Kate developing cancer and what she went through—did it seem anything less than madness to me? Oddly, maybe seeing it that way was exactly what allowed me to get through the experience. Calling it madness made it more acceptable and navigable somehow.

Even though I had experienced it for as long as I could remember, in that moment I fully grasped that I was having a concrete, appreciable sense of the mental/emotional disturbance in me that had become normalcy, sadly present since I was a small child. That ceaseless turmoil had arisen from the anxiety of dealing with severe abuse, emotional neglect, and family dysfunction. It didn’t feel like somebody’s old Post Traumatic Stress “disorder” whatever-thingy, I thought. It felt like a wound that wouldn’t heal and what I envisioned madness did. I resented the heck out of having it.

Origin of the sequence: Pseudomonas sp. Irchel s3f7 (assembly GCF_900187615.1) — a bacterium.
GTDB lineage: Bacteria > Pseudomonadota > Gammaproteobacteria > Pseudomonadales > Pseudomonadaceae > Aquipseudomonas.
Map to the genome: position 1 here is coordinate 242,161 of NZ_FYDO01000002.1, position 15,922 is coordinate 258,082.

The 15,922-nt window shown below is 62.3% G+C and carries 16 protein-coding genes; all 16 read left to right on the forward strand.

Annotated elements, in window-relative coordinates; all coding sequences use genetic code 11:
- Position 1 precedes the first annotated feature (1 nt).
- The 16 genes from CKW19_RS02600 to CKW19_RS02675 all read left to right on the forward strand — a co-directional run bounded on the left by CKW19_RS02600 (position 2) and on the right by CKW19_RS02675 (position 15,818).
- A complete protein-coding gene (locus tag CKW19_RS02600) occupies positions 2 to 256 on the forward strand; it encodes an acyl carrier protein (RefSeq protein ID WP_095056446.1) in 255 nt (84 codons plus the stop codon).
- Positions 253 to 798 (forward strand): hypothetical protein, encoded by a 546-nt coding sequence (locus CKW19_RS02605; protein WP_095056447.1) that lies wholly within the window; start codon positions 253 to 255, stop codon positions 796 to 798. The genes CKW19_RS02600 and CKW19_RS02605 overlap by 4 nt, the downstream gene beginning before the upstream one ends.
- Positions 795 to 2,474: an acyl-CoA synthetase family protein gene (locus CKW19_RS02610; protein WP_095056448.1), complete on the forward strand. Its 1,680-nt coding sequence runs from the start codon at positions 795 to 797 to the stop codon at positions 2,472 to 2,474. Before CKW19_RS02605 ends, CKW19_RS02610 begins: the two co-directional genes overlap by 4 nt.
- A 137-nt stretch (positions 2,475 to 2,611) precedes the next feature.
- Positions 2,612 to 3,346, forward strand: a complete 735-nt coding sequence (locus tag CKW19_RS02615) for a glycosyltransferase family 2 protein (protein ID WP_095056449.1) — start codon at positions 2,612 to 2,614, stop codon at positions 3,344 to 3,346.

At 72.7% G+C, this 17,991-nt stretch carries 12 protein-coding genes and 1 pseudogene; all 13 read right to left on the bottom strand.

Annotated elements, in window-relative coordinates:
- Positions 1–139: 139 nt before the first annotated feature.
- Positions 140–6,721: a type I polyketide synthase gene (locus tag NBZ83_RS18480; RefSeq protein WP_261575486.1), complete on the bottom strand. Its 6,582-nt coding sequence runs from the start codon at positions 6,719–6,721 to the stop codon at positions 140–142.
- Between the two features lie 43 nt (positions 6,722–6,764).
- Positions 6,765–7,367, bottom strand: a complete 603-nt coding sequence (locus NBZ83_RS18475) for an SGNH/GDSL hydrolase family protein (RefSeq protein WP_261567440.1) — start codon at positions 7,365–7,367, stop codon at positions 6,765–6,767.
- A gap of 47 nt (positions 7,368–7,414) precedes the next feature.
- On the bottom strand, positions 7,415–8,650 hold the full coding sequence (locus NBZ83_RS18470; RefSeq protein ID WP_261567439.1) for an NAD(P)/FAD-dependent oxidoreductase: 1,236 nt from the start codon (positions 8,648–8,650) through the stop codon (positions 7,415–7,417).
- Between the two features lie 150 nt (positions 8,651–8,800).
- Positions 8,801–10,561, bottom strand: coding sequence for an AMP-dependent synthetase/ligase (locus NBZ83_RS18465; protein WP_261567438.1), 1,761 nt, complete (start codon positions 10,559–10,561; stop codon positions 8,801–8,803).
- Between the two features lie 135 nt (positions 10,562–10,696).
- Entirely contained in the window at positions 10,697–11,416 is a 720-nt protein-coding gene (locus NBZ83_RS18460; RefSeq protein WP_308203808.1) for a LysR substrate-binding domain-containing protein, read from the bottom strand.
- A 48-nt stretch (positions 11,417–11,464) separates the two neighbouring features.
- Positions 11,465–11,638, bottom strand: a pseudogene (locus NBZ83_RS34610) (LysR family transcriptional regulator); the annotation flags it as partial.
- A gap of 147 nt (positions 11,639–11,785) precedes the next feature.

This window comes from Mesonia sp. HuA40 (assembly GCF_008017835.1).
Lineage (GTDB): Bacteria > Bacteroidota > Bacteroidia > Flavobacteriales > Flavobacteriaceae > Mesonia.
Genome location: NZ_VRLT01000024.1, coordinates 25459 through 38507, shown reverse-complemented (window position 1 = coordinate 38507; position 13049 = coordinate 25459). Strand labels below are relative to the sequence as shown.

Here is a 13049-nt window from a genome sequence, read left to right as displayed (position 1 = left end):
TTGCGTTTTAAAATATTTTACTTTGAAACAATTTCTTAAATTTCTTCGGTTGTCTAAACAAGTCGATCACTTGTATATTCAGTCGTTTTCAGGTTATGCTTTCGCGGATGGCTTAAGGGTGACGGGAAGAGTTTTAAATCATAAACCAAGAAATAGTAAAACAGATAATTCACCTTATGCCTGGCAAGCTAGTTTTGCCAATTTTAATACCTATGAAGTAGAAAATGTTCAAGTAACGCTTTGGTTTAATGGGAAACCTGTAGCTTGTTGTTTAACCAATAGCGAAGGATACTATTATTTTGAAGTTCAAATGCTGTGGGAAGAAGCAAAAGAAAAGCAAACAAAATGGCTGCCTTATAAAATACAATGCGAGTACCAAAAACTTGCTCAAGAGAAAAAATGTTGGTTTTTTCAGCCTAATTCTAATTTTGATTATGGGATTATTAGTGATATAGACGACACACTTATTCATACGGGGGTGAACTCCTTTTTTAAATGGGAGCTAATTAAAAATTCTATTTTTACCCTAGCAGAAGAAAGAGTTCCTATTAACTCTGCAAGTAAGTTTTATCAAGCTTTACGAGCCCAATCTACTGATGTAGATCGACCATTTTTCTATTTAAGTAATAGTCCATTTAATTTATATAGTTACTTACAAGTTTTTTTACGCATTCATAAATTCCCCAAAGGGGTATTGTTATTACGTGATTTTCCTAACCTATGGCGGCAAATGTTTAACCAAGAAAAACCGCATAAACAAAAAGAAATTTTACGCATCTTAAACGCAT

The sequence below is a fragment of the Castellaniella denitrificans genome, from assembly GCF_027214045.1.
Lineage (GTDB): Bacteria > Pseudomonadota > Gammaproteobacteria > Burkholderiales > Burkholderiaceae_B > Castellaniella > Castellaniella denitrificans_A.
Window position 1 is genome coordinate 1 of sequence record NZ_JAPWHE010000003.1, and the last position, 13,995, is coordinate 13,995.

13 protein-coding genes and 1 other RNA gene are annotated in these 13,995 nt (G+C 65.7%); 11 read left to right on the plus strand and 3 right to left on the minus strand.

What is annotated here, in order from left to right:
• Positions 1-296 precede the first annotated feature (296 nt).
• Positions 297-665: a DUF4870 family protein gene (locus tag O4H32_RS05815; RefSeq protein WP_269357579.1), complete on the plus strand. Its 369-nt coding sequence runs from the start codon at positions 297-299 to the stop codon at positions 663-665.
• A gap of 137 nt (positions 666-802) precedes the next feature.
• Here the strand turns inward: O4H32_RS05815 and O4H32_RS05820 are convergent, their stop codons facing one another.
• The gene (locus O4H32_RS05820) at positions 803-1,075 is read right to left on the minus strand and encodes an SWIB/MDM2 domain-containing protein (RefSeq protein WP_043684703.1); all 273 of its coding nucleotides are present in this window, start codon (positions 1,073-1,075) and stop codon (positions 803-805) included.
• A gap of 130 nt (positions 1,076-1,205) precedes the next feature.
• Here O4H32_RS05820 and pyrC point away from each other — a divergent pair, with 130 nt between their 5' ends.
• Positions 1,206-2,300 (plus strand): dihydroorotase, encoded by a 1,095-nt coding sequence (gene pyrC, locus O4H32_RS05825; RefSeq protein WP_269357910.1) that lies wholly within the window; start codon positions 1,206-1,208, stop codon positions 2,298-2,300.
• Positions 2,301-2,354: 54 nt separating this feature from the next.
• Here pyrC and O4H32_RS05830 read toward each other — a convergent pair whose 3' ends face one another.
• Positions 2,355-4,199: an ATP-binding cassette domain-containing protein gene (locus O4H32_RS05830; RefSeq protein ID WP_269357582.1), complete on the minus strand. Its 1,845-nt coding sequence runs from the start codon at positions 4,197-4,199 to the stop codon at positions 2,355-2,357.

I knew certain things triggered my own Post Traumatic Stress or what I was calling madness, or made it feel more acute, and my brother had staggeringly similar triggers. Both Less and I had learned to cope extremely well much of the time as we matured, but the disturbance never went completely away because the triggers became internalized ones. Our thoughts did it. The real question was: What was I going to do about it? What could I do?

I know I’m using the word “madness” in a pretty broad sense here, but it was clearly my internal code-word for what it felt like when I was mentally muddled or emotionally overtaken by any combination of fear, anxiety, extreme doubt, paranoia, or crushing low self-esteem. Anything that felt like a reminder of its continued presence became traumatic in and of itself. Experiences where I “couldn’t fix” something reminded me of the part of myself that still seemed broken. What do we do with things that are broken and can’t be fixed? What would happen to me?